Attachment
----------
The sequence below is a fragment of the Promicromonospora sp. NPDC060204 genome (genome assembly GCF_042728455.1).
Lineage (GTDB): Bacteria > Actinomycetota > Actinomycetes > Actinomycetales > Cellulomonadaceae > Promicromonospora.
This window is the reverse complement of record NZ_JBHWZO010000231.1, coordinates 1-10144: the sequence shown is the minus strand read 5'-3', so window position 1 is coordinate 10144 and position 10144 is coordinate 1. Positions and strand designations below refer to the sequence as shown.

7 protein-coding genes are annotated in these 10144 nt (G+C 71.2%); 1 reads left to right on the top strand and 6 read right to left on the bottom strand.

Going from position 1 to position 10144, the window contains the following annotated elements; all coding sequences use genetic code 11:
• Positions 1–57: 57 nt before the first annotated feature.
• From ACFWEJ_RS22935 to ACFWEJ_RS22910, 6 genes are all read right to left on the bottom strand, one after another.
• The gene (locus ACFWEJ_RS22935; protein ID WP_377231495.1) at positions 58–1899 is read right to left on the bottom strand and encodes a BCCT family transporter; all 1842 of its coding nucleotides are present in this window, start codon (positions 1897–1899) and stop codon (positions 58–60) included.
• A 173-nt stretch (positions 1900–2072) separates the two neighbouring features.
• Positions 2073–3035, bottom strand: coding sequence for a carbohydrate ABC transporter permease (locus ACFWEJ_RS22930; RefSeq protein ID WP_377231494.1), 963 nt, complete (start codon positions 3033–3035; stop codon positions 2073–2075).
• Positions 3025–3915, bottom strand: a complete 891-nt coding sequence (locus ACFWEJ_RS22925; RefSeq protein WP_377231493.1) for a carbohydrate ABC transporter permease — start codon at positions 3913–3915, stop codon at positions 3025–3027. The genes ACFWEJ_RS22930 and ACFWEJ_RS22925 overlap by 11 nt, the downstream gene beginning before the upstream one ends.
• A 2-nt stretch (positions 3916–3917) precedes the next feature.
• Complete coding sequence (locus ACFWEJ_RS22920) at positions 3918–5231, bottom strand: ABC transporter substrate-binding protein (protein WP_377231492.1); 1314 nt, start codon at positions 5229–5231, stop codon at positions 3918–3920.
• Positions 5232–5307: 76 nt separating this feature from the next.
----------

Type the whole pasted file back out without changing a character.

The sequence below is a fragment of the Promicromonospora sp. NPDC060204 genome (genome assembly GCF_042728455.1).
Lineage (GTDB): Bacteria > Actinomycetota > Actinomycetes > Actinomycetales > Cellulomonadaceae > Promicromonospora.
This window is the reverse complement of record NZ_JBHWZO010000231.1, coordinates 1-10144: the sequence shown is the minus strand read 5'-3', so window position 1 is coordinate 10144 and position 10144 is coordinate 1. Positions and strand designations below refer to the sequence as shown.

7 protein-coding genes are annotated in these 10144 nt (G+C 71.2%); 1 reads left to right on the top strand and 6 read right to left on the bottom strand.

Going from position 1 to position 10144, the window contains the following annotated elements; all coding sequences use genetic code 11:
• Positions 1–57: 57 nt before the first annotated feature.
• From ACFWEJ_RS22935 to ACFWEJ_RS22910, 6 genes are all read right to left on the bottom strand, one after another.
• The gene (locus ACFWEJ_RS22935; protein ID WP_377231495.1) at positions 58–1899 is read right to left on the bottom strand and encodes a BCCT family transporter; all 1842 of its coding nucleotides are present in this window, start codon (positions 1897–1899) and stop codon (positions 58–60) included.
• A 173-nt stretch (positions 1900–2072) separates the two neighbouring features.
• Positions 2073–3035, bottom strand: coding sequence for a carbohydrate ABC transporter permease (locus ACFWEJ_RS22930; RefSeq protein ID WP_377231494.1), 963 nt, complete (start codon positions 3033–3035; stop codon positions 2073–2075).
• Positions 3025–3915, bottom strand: a complete 891-nt coding sequence (locus ACFWEJ_RS22925; RefSeq protein WP_377231493.1) for a carbohydrate ABC transporter permease — start codon at positions 3913–3915, stop codon at positions 3025–3027. The genes ACFWEJ_RS22930 and ACFWEJ_RS22925 overlap by 11 nt, the downstream gene beginning before the upstream one ends.
• A 2-nt stretch (positions 3916–3917) precedes the next feature.
• Complete coding sequence (locus ACFWEJ_RS22920) at positions 3918–5231, bottom strand: ABC transporter substrate-binding protein (protein WP_377231492.1); 1314 nt, start codon at positions 5229–5231, stop codon at positions 3918–3920.
• Positions 5232–5307: 76 nt separating this feature from the next.